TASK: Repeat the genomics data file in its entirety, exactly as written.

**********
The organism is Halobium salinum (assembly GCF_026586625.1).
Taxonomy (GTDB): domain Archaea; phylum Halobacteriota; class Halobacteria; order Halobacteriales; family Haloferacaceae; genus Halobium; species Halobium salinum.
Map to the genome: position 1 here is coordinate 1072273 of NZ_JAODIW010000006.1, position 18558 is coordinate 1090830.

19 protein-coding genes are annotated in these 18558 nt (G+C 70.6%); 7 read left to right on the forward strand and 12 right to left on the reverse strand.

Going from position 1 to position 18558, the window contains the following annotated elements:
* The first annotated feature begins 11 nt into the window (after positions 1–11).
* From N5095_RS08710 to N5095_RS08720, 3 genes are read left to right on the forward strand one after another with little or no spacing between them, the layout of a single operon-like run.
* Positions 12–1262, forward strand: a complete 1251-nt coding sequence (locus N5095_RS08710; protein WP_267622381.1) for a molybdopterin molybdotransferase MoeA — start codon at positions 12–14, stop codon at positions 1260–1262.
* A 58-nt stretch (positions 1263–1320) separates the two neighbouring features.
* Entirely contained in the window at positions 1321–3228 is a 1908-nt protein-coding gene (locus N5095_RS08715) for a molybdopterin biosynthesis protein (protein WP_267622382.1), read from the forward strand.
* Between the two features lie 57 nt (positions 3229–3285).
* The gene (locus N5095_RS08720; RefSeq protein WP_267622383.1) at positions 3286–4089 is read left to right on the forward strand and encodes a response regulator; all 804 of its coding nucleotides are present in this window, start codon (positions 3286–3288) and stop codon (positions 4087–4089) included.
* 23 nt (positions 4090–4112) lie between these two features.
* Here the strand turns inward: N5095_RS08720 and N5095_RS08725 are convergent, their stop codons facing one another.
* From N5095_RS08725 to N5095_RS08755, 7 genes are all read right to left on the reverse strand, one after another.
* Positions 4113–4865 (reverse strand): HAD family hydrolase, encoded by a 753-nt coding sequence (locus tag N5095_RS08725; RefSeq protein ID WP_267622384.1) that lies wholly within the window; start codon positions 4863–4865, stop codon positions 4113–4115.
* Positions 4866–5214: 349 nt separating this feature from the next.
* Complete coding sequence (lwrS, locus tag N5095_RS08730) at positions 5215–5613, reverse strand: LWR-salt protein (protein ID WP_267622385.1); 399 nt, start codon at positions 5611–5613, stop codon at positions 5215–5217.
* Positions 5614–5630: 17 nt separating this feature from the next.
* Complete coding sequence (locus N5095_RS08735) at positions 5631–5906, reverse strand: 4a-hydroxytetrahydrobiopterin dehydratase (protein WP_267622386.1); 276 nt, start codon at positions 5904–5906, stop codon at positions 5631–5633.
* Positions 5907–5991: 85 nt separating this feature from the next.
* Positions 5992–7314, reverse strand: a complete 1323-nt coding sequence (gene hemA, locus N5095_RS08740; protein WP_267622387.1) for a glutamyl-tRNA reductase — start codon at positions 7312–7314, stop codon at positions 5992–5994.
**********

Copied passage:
The organism is Halobium salinum (assembly GCF_026586625.1).
Taxonomy (GTDB): domain Archaea; phylum Halobacteriota; class Halobacteria; order Halobacteriales; family Haloferacaceae; genus Halobium; species Halobium salinum.
Map to the genome: position 1 here is coordinate 1072273 of NZ_JAODIW010000006.1, position 18558 is coordinate 1090830.

19 protein-coding genes are annotated in these 18558 nt (G+C 70.6%); 7 read left to right on the forward strand and 12 right to left on the reverse strand.

Going from position 1 to position 18558, the window contains the following annotated elements:
* The first annotated feature begins 11 nt into the window (after positions 1–11).
* From N5095_RS08710 to N5095_RS08720, 3 genes are read left to right on the forward strand one after another with little or no spacing between them, the layout of a single operon-like run.
* Positions 12–1262, forward strand: a complete 1251-nt coding sequence (locus N5095_RS08710; protein WP_267622381.1) for a molybdopterin molybdotransferase MoeA — start codon at positions 12–14, stop codon at positions 1260–1262.
* A 58-nt stretch (positions 1263–1320) separates the two neighbouring features.
* Entirely contained in the window at positions 1321–3228 is a 1908-nt protein-coding gene (locus N5095_RS08715) for a molybdopterin biosynthesis protein (protein WP_267622382.1), read from the forward strand.
* Between the two features lie 57 nt (positions 3229–3285).
* The gene (locus N5095_RS08720; RefSeq protein WP_267622383.1) at positions 3286–4089 is read left to right on the forward strand and encodes a response regulator; all 804 of its coding nucleotides are present in this window, start codon (positions 3286–3288) and stop codon (positions 4087–4089) included.
* 23 nt (positions 4090–4112) lie between these two features.
* Here the strand turns inward: N5095_RS08720 and N5095_RS08725 are convergent, their stop codons facing one another.
* From N5095_RS08725 to N5095_RS08755, 7 genes are all read right to left on the reverse strand, one after another.
* Positions 4113–4865 (reverse strand): HAD family hydrolase, encoded by a 753-nt coding sequence (locus tag N5095_RS08725; RefSeq protein ID WP_267622384.1) that lies wholly within the window; start codon positions 4863–4865, stop codon positions 4113–4115.
* Positions 4866–5214: 349 nt separating this feature from the next.
* Complete coding sequence (lwrS, locus tag N5095_RS08730) at positions 5215–5613, reverse strand: LWR-salt protein (protein ID WP_267622385.1); 399 nt, start codon at positions 5611–5613, stop codon at positions 5215–5217.
* Positions 5614–5630: 17 nt separating this feature from the next.
* Complete coding sequence (locus N5095_RS08735) at positions 5631–5906, reverse strand: 4a-hydroxytetrahydrobiopterin dehydratase (protein WP_267622386.1); 276 nt, start codon at positions 5904–5906, stop codon at positions 5631–5633.
* Positions 5907–5991: 85 nt separating this feature from the next.
* Positions 5992–7314, reverse strand: a complete 1323-nt coding sequence (gene hemA, locus N5095_RS08740; protein WP_267622387.1) for a glutamyl-tRNA reductase — start codon at positions 7312–7314, stop codon at positions 5992–5994.